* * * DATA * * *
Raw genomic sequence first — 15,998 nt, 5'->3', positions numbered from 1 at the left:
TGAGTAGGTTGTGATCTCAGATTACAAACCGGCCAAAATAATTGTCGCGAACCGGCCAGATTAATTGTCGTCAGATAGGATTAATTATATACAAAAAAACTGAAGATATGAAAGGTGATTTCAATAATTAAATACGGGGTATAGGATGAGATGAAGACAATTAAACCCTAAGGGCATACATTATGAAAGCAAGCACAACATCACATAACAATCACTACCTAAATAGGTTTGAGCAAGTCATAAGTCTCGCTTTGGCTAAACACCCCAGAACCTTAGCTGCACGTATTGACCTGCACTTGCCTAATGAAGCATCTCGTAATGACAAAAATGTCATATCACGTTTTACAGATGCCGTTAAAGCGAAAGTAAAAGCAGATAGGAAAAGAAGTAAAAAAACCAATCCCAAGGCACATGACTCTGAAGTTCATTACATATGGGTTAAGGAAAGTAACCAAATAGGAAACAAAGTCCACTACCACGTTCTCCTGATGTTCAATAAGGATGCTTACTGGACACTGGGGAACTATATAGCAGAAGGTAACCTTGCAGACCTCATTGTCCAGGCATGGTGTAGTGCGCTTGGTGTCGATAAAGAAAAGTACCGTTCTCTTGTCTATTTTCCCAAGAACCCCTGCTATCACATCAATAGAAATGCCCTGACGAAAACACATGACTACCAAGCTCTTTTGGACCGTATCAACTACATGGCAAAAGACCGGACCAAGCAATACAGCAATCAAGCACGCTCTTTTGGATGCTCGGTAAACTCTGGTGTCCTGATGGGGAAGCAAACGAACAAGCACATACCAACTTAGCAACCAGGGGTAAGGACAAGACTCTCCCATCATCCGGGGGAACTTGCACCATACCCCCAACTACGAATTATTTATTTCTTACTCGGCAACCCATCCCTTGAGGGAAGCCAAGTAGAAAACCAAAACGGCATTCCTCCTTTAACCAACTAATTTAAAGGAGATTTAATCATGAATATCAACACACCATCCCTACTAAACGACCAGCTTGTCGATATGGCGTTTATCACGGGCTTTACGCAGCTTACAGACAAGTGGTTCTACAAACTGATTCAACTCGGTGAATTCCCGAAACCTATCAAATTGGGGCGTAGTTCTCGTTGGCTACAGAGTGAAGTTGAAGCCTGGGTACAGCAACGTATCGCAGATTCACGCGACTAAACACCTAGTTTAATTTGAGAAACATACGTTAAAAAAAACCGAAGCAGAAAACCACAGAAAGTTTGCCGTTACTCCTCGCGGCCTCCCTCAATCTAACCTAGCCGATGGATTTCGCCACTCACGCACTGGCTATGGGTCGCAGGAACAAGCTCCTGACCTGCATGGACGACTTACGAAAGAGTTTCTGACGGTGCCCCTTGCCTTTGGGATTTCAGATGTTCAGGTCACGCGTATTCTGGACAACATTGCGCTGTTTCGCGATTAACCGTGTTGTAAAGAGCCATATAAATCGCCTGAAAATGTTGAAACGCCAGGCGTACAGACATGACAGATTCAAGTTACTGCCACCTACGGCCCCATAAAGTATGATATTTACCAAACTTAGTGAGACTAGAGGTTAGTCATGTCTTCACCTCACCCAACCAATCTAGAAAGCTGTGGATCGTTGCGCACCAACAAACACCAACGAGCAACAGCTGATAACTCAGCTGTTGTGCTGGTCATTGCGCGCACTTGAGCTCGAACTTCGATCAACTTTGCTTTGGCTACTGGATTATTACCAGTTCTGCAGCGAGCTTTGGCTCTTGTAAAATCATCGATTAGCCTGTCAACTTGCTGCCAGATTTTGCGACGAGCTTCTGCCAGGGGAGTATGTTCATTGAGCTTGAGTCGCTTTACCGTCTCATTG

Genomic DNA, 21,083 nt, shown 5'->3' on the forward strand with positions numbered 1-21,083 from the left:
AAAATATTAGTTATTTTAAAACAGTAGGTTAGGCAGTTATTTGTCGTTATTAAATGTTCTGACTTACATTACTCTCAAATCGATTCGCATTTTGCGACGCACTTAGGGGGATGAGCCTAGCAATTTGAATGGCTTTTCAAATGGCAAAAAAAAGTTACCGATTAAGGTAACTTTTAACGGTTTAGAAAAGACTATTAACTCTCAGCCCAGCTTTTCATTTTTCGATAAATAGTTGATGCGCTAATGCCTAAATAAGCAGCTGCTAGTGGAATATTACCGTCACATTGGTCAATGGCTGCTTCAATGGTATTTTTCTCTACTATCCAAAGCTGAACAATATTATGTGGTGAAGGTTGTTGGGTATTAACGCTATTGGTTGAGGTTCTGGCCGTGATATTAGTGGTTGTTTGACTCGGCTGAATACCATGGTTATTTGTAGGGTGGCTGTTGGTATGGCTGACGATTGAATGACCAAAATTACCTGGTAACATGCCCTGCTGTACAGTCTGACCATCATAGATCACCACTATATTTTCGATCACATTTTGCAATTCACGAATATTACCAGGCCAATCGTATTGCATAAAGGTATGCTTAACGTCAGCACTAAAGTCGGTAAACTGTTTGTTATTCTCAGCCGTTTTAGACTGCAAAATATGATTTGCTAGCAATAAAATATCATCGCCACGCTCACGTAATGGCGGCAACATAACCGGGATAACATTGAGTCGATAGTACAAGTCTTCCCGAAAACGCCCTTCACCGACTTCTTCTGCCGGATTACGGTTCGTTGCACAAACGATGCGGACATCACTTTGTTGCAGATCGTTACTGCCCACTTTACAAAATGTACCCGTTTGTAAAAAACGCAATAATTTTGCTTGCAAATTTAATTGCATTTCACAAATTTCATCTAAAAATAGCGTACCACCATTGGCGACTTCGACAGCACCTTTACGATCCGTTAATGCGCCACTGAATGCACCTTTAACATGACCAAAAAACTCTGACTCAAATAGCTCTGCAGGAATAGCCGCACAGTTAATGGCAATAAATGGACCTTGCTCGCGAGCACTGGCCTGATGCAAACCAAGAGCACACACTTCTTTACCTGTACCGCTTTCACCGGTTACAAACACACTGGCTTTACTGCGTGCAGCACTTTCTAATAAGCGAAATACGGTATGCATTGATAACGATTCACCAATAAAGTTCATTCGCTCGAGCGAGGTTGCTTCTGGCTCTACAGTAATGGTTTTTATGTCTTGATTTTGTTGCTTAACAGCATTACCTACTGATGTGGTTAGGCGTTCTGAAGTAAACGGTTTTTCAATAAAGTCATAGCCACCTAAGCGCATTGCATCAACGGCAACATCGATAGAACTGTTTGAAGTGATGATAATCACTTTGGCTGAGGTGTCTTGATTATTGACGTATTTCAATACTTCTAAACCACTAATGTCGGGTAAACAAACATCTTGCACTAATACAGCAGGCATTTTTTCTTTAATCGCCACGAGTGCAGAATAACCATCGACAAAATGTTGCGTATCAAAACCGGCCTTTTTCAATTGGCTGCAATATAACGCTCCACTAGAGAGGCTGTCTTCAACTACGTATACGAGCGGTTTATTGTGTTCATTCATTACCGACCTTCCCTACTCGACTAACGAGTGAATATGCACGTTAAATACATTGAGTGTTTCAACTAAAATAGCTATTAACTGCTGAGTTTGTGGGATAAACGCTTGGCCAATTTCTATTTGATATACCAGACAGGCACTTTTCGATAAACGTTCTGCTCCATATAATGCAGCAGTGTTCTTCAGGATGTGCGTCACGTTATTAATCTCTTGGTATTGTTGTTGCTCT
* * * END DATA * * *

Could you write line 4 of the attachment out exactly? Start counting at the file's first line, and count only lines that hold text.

AAAATATTAGTTATTTTAAAACAGTAGGTTAGGCAGTTATTTGTCGTTATTAAATGTTCTGACTTACATTACTCTCAAATCGATTCGCATTTTGCGACGCACTTAGGGGGATGAGCCTAGCAATTTGAATGGCTTTTCAAATGGCAAAAAAAAGTTACCGATTAAGGTAACTTTTAACGGTTTAGAAAAGACTATTAACTCTCAGCCCAGCTTTTCATTTTTCGATAAATAGTTGATGCGCTAATGCCTAAATAAGCAGCTGCTAGTGGAATATTACCGTCACATTGGTCAATGGCTGCTTCAATGGTATTTTTCTCTACTATCCAAAGCTGAACAATATTATGTGGTGAAGGTTGTTGGGTATTAACGCTATTGGTTGAGGTTCTGGCCGTGATATTAGTGGTTGTTTGACTCGGCTGAATACCATGGTTATTTGTAGGGTGGCTGTTGGTATGGCTGACGATTGAATGACCAAAATTACCTGGTAACATGCCCTGCTGTACAGTCTGACCATCATAGATCACCACTATATTTTCGATCACATTTTGCAATTCACGAATATTACCAGGCCAATCGTATTGCATAAAGGTATGCTTAACGTCAGCACTAAAGTCGGTAAACTGTTTGTTATTCTCAGCCGTTTTAGACTGCAAAATATGATTTGCTAGCAATAAAATATCATCGCCACGCTCACGTAATGGCGGCAACATAACCGGGATAACATTGAGTCGATAGTACAAGTCTTCCCGAAAACGCCCTTCACCGACTTCTTCTGCCGGATTACGGTTCGTTGCACAAACGATGCGGACATCACTTTGTTGCAGATCGTTACTGCCCACTTTACAAAATGTACCCGTTTGTAAAAAACGCAATAATTTTGCTTGCAAATTTAATTGCATTTCACAAATTTCATCTAAAAATAGCGTACCACCATTGGCGACTTCGACAGCACCTTTACGATCCGTTAATGCGCCACTGAATGCACCTTTAACATGACCAAAAAACTCTGACTCAAATAGCTCTGCAGGAATAGCCGCACAGTTAATGGCAATAAATGGACCTTGCTCGCGAGCACTGGCCTGATGCAAACCAAGAGCACACACTTCTTTACCTGTACCGCTTTCACCGGTTACAAACACACTGGCTTTACTGCGTGCAGCACTTTCTAATAAGCGAAATACGGTATGCATTGATAACGATTCACCAATAAAGTTCATTCGCTCGAGCGAGGTTGCTTCTGGCTCTACAGTAATGGTTTTTATGTCTTGATTTTGTTGCTTAACAGCATTACCTACTGATGTGGTTAGGCGTTCTGAAGTAAACGGTTTTTCAATAAAGTCATAGCCACCTAAGCGCATTGCATCAACGGCAACATCGATAGAACTGTTTGAAGTGATGATAATCACTTTGGCTGAGGTGTCTTGATTATTGACGTATTTCAATACTTCTAAACCACTAATGTCGGGTAAACAAACATCTTGCACTAATACAGCAGGCATTTTTTCTTTAATCGCCACGAGTGCAGAATAACCATCGACAAAATGTTGCGTATCAAAACCGGCCTTTTTCAATTGGCTGCAATATAACGCTCCACTAGAGAGGCTGTCTTCAACTACGTATACGAGCGGTTTATTGTGTTCATTCATTACCGACCTTCCCTACTCGACTAACGAGTGAATATGCACGTTAAATACATTGAGTGTTTCAACTAAAATAGCTATTAACTGCTGAGTTTGTGGGATAAACGCTTGGCCAATTTCTATTTGATATACCAGACAGGCACTTTTCGATAAACGTTCTGCTCCATATAATGCAGCAGTGTTCTTCAGGATGTGCGTCACGTTATTAATCTCTTGGTATTGTTGTTGCTCT